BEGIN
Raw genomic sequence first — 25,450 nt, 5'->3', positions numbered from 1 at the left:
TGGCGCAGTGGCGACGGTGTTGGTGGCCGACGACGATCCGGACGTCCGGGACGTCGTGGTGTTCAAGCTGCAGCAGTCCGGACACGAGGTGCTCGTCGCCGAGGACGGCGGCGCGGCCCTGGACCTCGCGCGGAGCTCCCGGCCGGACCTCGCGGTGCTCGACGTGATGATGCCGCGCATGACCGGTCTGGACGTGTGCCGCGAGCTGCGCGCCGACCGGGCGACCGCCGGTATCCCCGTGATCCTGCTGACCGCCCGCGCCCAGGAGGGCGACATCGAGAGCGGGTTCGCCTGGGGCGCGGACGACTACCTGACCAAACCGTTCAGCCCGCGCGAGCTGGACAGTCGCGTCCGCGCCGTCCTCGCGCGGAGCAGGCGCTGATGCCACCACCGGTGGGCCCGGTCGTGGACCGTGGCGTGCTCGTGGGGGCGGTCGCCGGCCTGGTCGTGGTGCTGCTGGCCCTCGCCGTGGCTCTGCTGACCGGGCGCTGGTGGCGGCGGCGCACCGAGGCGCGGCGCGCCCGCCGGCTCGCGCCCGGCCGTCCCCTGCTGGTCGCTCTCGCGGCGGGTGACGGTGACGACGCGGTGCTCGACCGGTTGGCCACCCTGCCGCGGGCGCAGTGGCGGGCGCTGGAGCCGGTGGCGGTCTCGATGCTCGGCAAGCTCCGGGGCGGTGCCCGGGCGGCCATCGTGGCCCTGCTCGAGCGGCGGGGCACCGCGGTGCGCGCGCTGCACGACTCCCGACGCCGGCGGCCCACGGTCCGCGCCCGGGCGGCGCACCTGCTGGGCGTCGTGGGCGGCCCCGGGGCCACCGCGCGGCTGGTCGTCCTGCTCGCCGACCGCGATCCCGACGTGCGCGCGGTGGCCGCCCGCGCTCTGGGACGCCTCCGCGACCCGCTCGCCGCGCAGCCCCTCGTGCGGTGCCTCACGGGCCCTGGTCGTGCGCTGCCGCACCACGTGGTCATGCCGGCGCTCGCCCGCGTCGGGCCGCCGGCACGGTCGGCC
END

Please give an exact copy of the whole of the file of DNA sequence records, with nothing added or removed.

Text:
Raw genomic sequence first — 25,450 nt, 5'->3', positions numbered from 1 at the left:
TGGCGCAGTGGCGACGGTGTTGGTGGCCGACGACGATCCGGACGTCCGGGACGTCGTGGTGTTCAAGCTGCAGCAGTCCGGACACGAGGTGCTCGTCGCCGAGGACGGCGGCGCGGCCCTGGACCTCGCGCGGAGCTCCCGGCCGGACCTCGCGGTGCTCGACGTGATGATGCCGCGCATGACCGGTCTGGACGTGTGCCGCGAGCTGCGCGCCGACCGGGCGACCGCCGGTATCCCCGTGATCCTGCTGACCGCCCGCGCCCAGGAGGGCGACATCGAGAGCGGGTTCGCCTGGGGCGCGGACGACTACCTGACCAAACCGTTCAGCCCGCGCGAGCTGGACAGTCGCGTCCGCGCCGTCCTCGCGCGGAGCAGGCGCTGATGCCACCACCGGTGGGCCCGGTCGTGGACCGTGGCGTGCTCGTGGGGGCGGTCGCCGGCCTGGTCGTGGTGCTGCTGGCCCTCGCCGTGGCTCTGCTGACCGGGCGCTGGTGGCGGCGGCGCACCGAGGCGCGGCGCGCCCGCCGGCTCGCGCCCGGCCGTCCCCTGCTGGTCGCTCTCGCGGCGGGTGACGGTGACGACGCGGTGCTCGACCGGTTGGCCACCCTGCCGCGGGCGCAGTGGCGGGCGCTGGAGCCGGTGGCGGTCTCGATGCTCGGCAAGCTCCGGGGCGGTGCCCGGGCGGCCATCGTGGCCCTGCTCGAGCGGCGGGGCACCGCGGTGCGCGCGCTGCACGACTCCCGACGCCGGCGGCCCACGGTCCGCGCCCGGGCGGCGCACCTGCTGGGCGTCGTGGGCGGCCCCGGGGCCACCGCGCGGCTGGTCGTCCTGCTCGCCGACCGCGATCCCGACGTGCGCGCGGTGGCCGCCCGCGCTCTGGGACGCCTCCGCGACCCGCTCGCCGCGCAGCCCCTCGTGCGGTGCCTCACGGGCCCTGGTCGTGCGCTGCCGCACCACGTGGTCATGCCGGCGCTCGCCCGCGTCGGGCCGCCGGCACGGTCGGCC